Mexico’s central bank governor has said it has “experimented” with Bitcoin with a view to possible regulation.
Carstens: Bank Has ‘Tested’ Bitcoin
Quoted by local news source Sobre Bitcoin, Bank of Mexico governor Agustín Carstens confirmed “small amounts” had formed the basis of an investigatory push to understand how cryptocurrency works in practice.
“There have been learning efforts, [Bitcoin] has not been used in any instance to perform central banking operations, rather there have been experiments comprising very small amounts,” he said.
Bitcoin will no doubt have fallen onto regulators’ radar in recent months, with interest and usage having increased considerably since November’s US election.
A fall in the value of the peso and concern about remittances to the US, in particular, have contributed to a thriving Mexican Bitcoin economy, with trading resources such as Localbitcoins recording consistent increases.
‘Slow But Sure’ Road To Understanding
Concerning the future, Carstens gave a nod to Bitcoin’s ability to improve “financial inclusion.”
“Obviously, the idea […] is to privilege technological financial innovation that serves to lower transaction costs and allow greater inclusion,” he stated, adding that full understanding of the technical issues presented by cryptocurrency was essential at first.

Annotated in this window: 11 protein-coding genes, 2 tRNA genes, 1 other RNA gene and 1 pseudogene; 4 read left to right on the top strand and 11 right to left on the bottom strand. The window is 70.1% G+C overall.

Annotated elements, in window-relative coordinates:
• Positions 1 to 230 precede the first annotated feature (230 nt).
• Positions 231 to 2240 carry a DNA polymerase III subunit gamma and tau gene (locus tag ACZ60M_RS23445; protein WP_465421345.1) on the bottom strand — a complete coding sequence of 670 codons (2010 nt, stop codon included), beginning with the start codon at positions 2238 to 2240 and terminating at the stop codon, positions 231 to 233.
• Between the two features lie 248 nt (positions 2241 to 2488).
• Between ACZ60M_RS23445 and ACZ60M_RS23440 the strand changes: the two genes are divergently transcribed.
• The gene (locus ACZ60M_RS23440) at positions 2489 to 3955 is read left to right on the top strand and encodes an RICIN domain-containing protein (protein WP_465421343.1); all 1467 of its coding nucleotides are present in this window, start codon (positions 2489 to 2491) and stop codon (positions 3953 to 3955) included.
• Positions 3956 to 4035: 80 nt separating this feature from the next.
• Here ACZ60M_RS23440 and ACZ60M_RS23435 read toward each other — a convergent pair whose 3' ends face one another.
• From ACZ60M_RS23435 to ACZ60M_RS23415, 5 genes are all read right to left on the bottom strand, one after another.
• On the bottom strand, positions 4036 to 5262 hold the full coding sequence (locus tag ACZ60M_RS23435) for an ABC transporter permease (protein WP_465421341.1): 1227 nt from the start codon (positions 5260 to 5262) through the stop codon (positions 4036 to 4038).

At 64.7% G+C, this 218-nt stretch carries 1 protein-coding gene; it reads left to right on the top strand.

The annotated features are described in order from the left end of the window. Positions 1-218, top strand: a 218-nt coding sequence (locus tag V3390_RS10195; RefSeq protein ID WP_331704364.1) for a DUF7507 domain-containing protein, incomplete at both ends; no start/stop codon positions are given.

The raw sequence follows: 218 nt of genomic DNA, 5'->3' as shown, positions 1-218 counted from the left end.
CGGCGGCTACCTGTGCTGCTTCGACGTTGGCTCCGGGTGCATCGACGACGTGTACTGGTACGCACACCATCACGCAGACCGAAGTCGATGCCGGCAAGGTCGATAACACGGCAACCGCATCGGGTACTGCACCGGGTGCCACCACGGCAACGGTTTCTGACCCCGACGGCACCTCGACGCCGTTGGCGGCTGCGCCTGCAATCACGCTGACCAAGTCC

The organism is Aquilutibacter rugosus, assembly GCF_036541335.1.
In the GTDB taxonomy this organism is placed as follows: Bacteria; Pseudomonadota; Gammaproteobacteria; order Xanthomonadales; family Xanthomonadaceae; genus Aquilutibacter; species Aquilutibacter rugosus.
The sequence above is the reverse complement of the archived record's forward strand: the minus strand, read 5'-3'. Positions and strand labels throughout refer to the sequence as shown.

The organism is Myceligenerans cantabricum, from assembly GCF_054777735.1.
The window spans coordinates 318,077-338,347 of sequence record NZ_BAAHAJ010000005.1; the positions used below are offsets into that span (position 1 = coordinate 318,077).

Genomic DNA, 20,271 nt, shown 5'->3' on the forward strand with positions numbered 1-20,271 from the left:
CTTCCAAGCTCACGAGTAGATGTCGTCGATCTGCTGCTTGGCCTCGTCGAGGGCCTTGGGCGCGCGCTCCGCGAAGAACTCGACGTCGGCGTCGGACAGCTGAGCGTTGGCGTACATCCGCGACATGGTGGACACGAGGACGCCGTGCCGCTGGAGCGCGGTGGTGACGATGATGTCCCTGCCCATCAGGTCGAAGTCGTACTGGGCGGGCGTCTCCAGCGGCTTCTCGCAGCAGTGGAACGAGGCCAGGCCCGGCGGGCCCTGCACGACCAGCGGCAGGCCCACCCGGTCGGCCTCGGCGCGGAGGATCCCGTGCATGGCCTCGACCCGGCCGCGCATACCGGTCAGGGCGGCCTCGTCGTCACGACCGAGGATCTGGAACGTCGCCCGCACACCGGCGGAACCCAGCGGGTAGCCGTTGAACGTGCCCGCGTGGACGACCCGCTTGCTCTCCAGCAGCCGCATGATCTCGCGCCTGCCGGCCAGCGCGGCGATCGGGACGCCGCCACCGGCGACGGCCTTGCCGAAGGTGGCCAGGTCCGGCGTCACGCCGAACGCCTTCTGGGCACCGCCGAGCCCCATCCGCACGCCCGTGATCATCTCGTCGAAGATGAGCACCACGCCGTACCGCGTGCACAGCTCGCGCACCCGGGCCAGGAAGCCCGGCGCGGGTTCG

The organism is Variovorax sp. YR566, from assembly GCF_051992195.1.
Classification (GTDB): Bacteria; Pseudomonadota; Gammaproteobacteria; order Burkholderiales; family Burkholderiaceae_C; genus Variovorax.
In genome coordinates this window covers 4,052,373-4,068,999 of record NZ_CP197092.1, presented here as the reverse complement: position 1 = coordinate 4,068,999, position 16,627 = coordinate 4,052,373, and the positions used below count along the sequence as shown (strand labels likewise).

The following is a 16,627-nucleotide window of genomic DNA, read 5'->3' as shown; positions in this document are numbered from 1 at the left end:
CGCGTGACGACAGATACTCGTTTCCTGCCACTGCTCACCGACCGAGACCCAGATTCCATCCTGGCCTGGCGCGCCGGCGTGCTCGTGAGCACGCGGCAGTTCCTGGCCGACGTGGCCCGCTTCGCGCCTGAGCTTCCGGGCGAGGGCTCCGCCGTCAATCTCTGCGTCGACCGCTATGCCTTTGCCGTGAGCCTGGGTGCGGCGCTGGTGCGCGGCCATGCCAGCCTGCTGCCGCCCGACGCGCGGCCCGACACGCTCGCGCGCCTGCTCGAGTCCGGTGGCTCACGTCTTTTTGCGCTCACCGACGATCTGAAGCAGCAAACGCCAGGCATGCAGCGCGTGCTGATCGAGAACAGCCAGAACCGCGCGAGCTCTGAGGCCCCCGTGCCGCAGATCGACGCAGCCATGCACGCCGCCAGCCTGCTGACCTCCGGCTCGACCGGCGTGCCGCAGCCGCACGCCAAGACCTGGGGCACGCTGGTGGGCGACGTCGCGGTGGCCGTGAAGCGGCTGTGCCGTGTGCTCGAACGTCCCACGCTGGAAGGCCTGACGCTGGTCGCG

…We have to be 100% convinced that we understand all the facets of this change. It’s an issue where we’re going to get to slowly but surely.
Mexico’s official stance on regulation was rumored to be expanded after statements at a March conference suggested what rules should govern digital assets such as Bitcoin.
Crypto ‘Problems’ Are ‘Worrying Thing’
In common with many jurisdictions meanwhile, Mexico’s central bank head also warned of “problems” associated with security of funds in the hands of lay consumers.
“The worrying thing is that periodically there are technical, technological, hacking, theft problems, and that makes us very nervous,” he concluded. “We have to be fully assured of technological integrity, that we are well armored, and that there is not exposure for the public.”
Although it is unclear which dangers are Carstens is referring to, it is likely consumer understanding of the technology could leave a lot to be desired.
What do you think about Agustín Carstens’ statements? Let us know in the comments below!
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